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Old 01-01-2010, 10:28 PM   #6
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First, vintage does not go hand-in-hand with expensive. Most wines are vintage, with a few exceptions. It sounds like you simply haven't developed your palate yet...nothing wrong with that. Stick to either things like a Riesling or go to a wine shop where you can get some help. Tell them that you want a VERY fruit forward wine in maybe a pinot grigio or a chardonnay to start. Make sure the wine did NOT go through an oak fermentation process. You may like a Moscato d'Asti...it's an effervescent white wine from Italy with the sweetness that I think you like. Your palate will change over time...don't rush it. For starters try a more fruit forward red wine and add some tonic water. It will sweeten the wine and dilute the taste...spritzers may be a good way for you to ease into wine. You can do the same thing using a white wine. You can add an orange slice or a lemon/lime slice too. Good luck and let us know if any of the suggestions appeal to you or it's a total miss. We can go from there. Cheers!
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Old 01-02-2010, 07:54 AM   #7
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Jet --Yes I know this is a rose color thats what I was saying that even tho the label says white it isn't. Its pretty good. I pay for a 5 liter box $16.99. Its handy as I like my wines cold hand this is handy with the spout on it in the fridge,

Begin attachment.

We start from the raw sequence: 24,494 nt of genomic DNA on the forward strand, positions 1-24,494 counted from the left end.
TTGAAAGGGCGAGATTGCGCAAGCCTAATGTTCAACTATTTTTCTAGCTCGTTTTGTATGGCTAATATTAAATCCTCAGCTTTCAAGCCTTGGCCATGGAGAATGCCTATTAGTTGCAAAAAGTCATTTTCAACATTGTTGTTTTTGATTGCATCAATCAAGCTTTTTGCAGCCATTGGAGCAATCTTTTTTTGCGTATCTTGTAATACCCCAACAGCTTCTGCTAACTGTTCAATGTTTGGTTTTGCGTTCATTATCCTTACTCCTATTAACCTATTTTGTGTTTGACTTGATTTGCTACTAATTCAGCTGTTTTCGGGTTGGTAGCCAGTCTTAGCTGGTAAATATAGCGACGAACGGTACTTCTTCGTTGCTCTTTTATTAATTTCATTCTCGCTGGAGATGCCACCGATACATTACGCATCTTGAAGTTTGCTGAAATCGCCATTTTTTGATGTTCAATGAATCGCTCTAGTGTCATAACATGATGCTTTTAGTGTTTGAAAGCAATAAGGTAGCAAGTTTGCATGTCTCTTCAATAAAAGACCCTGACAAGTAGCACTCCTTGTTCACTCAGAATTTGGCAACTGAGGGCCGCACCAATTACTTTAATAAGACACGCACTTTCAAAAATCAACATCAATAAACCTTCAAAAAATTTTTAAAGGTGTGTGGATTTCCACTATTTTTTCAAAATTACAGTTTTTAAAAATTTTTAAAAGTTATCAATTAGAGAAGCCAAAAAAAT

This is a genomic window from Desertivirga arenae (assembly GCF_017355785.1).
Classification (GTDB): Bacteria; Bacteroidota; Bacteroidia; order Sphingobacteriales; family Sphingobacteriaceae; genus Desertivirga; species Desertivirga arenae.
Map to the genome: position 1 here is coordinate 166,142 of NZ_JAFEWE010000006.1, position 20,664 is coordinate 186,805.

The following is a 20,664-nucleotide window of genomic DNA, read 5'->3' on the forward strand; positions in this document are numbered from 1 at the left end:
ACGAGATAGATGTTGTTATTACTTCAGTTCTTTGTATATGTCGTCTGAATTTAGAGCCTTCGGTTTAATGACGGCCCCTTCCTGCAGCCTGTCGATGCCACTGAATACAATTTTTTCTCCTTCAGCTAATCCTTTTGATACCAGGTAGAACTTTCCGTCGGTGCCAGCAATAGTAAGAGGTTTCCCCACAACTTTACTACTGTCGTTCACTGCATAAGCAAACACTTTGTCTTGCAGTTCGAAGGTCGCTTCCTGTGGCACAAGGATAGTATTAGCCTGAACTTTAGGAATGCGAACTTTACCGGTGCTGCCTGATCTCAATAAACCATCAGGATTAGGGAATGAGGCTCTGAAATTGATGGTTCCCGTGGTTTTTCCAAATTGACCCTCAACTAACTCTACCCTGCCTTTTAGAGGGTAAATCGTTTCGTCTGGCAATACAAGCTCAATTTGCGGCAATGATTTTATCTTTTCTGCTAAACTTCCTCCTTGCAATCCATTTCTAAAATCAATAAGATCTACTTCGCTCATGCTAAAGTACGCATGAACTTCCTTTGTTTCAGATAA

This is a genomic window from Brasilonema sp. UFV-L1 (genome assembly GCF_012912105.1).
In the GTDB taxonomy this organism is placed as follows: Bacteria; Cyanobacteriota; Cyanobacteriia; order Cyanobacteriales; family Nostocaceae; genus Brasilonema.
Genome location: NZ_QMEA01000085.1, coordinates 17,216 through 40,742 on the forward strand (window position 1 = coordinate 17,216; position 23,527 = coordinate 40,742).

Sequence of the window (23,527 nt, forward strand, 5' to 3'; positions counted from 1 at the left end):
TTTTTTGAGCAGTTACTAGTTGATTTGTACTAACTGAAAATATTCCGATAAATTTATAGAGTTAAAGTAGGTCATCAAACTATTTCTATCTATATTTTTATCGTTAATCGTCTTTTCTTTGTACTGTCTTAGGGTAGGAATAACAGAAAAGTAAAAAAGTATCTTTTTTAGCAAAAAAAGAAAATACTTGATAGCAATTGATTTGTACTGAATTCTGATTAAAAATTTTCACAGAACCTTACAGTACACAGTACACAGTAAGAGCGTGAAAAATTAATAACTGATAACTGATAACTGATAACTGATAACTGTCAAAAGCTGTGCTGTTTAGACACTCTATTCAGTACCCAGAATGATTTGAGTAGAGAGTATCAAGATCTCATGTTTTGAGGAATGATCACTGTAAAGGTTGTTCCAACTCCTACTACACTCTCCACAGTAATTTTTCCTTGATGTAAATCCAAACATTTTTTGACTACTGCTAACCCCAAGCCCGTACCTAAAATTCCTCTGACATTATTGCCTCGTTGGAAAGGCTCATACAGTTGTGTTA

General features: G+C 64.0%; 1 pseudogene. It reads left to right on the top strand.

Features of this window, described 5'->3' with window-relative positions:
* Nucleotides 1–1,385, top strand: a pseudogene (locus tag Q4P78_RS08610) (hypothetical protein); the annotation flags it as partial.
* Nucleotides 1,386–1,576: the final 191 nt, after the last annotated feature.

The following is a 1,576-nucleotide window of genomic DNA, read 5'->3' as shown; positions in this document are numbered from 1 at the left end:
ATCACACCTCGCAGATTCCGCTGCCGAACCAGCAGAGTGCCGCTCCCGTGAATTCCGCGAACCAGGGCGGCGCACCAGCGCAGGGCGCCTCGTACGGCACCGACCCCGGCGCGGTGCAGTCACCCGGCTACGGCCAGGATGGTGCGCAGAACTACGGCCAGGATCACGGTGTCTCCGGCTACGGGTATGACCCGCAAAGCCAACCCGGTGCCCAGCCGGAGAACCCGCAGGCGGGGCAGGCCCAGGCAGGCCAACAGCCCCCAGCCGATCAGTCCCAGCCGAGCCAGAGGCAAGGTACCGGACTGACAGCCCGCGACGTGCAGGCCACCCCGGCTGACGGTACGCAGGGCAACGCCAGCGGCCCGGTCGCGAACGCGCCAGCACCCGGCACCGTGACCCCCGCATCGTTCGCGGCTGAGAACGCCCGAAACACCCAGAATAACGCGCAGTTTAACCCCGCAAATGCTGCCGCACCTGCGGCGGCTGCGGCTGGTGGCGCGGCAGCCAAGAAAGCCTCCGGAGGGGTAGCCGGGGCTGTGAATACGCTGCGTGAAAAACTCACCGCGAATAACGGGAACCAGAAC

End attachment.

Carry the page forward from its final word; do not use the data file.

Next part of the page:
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Old 01-02-2010, 08:07 AM   #8
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That's VERY good advice from Kitchenelf!
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Old 01-02-2010, 09:50 AM   #9
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Jet --Yes I know this is a rose color thats what I was saying that even tho the label says white it isn't. Its pretty good.
...
They do the same thing with a white merlot, which is a rose wine as opposed to the usual red.

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That's VERY good advice from Kitchenelf!
I agree whole heartedly with the Moscato d'Asti, but I cannot help but feel the mixed drinks are over-the-top.
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Old 01-02-2010, 10:15 AM   #10
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Quote:
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They do the same thing with a white merlot, which is a rose wine as opposed to the usual red.


I agree whole heartedly with the Moscato d'Asti, but I cannot help but feel the mixed drinks are over-the-top.
The part highlighted above...I'm not sure what you mean. Do you mean mixing the wine with tonic and if so, what makes it "over-the-top." Sorry, I just need clarification, I guess.